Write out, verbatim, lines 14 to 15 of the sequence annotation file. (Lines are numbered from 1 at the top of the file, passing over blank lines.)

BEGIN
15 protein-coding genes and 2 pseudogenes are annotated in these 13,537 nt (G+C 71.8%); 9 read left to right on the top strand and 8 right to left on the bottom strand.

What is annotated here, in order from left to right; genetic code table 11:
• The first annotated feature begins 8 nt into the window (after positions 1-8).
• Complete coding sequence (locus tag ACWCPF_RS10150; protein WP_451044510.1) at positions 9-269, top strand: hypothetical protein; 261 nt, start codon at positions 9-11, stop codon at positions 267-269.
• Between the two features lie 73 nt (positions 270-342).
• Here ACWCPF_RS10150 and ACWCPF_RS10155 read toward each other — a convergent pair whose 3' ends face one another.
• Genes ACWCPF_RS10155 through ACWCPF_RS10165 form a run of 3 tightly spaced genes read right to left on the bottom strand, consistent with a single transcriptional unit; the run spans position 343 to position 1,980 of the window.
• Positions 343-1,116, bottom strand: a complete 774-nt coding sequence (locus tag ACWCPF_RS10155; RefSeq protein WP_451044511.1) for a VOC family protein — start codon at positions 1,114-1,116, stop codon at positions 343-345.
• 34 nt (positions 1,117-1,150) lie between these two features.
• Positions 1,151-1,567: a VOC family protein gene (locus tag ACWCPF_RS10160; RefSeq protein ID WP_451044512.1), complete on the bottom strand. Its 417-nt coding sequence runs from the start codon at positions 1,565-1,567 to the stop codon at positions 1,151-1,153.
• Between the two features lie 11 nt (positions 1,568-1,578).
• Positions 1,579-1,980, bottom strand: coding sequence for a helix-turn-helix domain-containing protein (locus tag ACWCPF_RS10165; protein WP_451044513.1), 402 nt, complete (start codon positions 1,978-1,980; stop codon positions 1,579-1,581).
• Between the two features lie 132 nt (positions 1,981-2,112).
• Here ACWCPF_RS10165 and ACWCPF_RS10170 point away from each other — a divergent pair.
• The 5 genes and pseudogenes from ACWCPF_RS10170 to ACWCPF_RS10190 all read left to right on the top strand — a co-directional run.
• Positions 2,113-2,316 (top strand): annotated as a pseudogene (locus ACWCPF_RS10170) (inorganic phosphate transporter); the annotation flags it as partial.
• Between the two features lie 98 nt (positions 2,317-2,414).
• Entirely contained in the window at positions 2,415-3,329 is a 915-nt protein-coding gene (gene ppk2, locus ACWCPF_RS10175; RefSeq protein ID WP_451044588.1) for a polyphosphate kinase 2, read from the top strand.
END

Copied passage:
• Here ACWCPF_RS10165 and ACWCPF_RS10170 point away from each other — a divergent pair.
• The 5 genes and pseudogenes from ACWCPF_RS10170 to ACWCPF_RS10190 all read left to right on the top strand — a co-directional run.